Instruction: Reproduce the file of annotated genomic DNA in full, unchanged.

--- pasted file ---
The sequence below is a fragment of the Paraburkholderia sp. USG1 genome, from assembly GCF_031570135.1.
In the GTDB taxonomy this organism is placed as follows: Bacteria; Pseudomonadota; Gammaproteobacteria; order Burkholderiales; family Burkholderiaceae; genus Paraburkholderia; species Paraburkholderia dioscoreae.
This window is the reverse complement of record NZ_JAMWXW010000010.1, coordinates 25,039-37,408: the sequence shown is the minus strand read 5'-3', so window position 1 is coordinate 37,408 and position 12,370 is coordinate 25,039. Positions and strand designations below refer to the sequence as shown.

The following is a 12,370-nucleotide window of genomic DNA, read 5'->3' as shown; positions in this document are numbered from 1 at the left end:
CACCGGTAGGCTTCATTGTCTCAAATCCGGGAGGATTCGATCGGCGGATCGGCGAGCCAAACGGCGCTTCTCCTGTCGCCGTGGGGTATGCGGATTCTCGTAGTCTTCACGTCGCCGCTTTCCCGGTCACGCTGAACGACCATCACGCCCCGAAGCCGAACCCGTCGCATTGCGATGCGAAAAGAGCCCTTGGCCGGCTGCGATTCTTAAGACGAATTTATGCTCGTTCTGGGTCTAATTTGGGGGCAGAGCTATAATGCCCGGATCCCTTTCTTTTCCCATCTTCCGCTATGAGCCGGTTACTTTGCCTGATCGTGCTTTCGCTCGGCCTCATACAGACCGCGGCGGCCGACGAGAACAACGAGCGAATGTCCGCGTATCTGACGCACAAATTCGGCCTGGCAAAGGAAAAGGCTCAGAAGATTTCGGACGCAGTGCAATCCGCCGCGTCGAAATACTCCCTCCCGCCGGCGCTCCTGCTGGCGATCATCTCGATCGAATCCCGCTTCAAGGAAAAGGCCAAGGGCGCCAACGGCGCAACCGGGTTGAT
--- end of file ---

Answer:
The sequence below is a fragment of the Paraburkholderia sp. USG1 genome, from assembly GCF_031570135.1.
In the GTDB taxonomy this organism is placed as follows: Bacteria; Pseudomonadota; Gammaproteobacteria; order Burkholderiales; family Burkholderiaceae; genus Paraburkholderia; species Paraburkholderia dioscoreae.
This window is the reverse complement of record NZ_JAMWXW010000010.1, coordinates 25,039-37,408: the sequence shown is the minus strand read 5'-3', so window position 1 is coordinate 37,408 and position 12,370 is coordinate 25,039. Positions and strand designations below refer to the sequence as shown.

The following is a 12,370-nucleotide window of genomic DNA, read 5'->3' as shown; positions in this document are numbered from 1 at the left end:
CACCGGTAGGCTTCATTGTCTCAAATCCGGGAGGATTCGATCGGCGGATCGGCGAGCCAAACGGCGCTTCTCCTGTCGCCGTGGGGTATGCGGATTCTCGTAGTCTTCACGTCGCCGCTTTCCCGGTCACGCTGAACGACCATCACGCCCCGAAGCCGAACCCGTCGCATTGCGATGCGAAAAGAGCCCTTGGCCGGCTGCGATTCTTAAGACGAATTTATGCTCGTTCTGGGTCTAATTTGGGGGCAGAGCTATAATGCCCGGATCCCTTTCTTTTCCCATCTTCCGCTATGAGCCGGTTACTTTGCCTGATCGTGCTTTCGCTCGGCCTCATACAGACCGCGGCGGCCGACGAGAACAACGAGCGAATGTCCGCGTATCTGACGCACAAATTCGGCCTGGCAAAGGAAAAGGCTCAGAAGATTTCGGACGCAGTGCAATCCGCCGCGTCGAAATACTCCCTCCCGCCGGCGCTCCTGCTGGCGATCATCTCGATCGAATCCCGCTTCAAGGAAAAGGCCAAGGGCGCCAACGGCGCAACCGGGTTGAT